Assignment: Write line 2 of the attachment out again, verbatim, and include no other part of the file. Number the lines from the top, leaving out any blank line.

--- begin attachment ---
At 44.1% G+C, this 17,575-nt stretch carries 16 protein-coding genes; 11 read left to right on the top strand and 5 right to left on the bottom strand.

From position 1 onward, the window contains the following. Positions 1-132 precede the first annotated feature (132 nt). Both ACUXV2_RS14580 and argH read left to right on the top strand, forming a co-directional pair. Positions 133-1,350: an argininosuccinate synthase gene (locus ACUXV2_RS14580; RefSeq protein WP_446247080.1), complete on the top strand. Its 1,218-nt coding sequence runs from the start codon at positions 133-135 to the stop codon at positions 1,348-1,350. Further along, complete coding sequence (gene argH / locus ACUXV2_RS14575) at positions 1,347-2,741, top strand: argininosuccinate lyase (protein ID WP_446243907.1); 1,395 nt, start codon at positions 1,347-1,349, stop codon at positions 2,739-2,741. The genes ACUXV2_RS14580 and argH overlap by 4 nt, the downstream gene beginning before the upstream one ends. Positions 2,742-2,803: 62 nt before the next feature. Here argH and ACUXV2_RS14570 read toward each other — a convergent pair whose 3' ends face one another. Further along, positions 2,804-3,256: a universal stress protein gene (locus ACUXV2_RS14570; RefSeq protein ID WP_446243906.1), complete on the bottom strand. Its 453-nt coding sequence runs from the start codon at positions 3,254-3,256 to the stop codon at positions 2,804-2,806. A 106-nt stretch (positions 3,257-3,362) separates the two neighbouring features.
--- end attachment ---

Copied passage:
From position 1 onward, the window contains the following. Positions 1-132 precede the first annotated feature (132 nt). Both ACUXV2_RS14580 and argH read left to right on the top strand, forming a co-directional pair. Positions 133-1,350: an argininosuccinate synthase gene (locus ACUXV2_RS14580; RefSeq protein WP_446247080.1), complete on the top strand. Its 1,218-nt coding sequence runs from the start codon at positions 133-135 to the stop codon at positions 1,348-1,350. Further along, complete coding sequence (gene argH / locus ACUXV2_RS14575) at positions 1,347-2,741, top strand: argininosuccinate lyase (protein ID WP_446243907.1); 1,395 nt, start codon at positions 1,347-1,349, stop codon at positions 2,739-2,741. The genes ACUXV2_RS14580 and argH overlap by 4 nt, the downstream gene beginning before the upstream one ends. Positions 2,742-2,803: 62 nt before the next feature. Here argH and ACUXV2_RS14570 read toward each other — a convergent pair whose 3' ends face one another. Further along, positions 2,804-3,256: a universal stress protein gene (locus ACUXV2_RS14570; RefSeq protein ID WP_446243906.1), complete on the bottom strand. Its 453-nt coding sequence runs from the start codon at positions 3,254-3,256 to the stop codon at positions 2,804-2,806. A 106-nt stretch (positions 3,257-3,362) separates the two neighbouring features.